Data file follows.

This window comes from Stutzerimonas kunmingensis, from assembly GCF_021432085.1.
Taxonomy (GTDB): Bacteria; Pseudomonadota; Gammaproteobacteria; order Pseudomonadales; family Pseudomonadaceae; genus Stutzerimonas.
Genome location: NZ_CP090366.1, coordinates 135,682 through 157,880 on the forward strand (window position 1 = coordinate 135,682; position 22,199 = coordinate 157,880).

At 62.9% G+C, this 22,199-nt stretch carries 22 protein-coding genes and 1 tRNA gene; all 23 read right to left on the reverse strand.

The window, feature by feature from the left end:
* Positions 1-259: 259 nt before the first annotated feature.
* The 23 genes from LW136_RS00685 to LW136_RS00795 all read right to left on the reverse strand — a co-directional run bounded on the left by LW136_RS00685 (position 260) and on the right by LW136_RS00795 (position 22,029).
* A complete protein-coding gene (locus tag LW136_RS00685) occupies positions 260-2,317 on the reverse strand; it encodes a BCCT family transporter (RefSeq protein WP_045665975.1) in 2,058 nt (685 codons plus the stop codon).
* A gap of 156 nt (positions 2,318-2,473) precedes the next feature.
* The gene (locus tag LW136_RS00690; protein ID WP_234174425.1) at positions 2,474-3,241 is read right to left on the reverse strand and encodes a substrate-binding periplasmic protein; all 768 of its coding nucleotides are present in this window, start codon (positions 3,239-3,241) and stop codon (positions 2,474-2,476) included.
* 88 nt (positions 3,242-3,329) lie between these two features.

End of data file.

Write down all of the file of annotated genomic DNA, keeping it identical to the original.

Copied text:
This window comes from Stutzerimonas kunmingensis, from assembly GCF_021432085.1.
Taxonomy (GTDB): Bacteria; Pseudomonadota; Gammaproteobacteria; order Pseudomonadales; family Pseudomonadaceae; genus Stutzerimonas.
Genome location: NZ_CP090366.1, coordinates 135,682 through 157,880 on the forward strand (window position 1 = coordinate 135,682; position 22,199 = coordinate 157,880).

At 62.9% G+C, this 22,199-nt stretch carries 22 protein-coding genes and 1 tRNA gene; all 23 read right to left on the reverse strand.

The window, feature by feature from the left end:
* Positions 1-259: 259 nt before the first annotated feature.
* The 23 genes from LW136_RS00685 to LW136_RS00795 all read right to left on the reverse strand — a co-directional run bounded on the left by LW136_RS00685 (position 260) and on the right by LW136_RS00795 (position 22,029).
* A complete protein-coding gene (locus tag LW136_RS00685) occupies positions 260-2,317 on the reverse strand; it encodes a BCCT family transporter (RefSeq protein WP_045665975.1) in 2,058 nt (685 codons plus the stop codon).
* A gap of 156 nt (positions 2,318-2,473) precedes the next feature.
* The gene (locus tag LW136_RS00690; protein ID WP_234174425.1) at positions 2,474-3,241 is read right to left on the reverse strand and encodes a substrate-binding periplasmic protein; all 768 of its coding nucleotides are present in this window, start codon (positions 3,239-3,241) and stop codon (positions 2,474-2,476) included.
* 88 nt (positions 3,242-3,329) lie between these two features.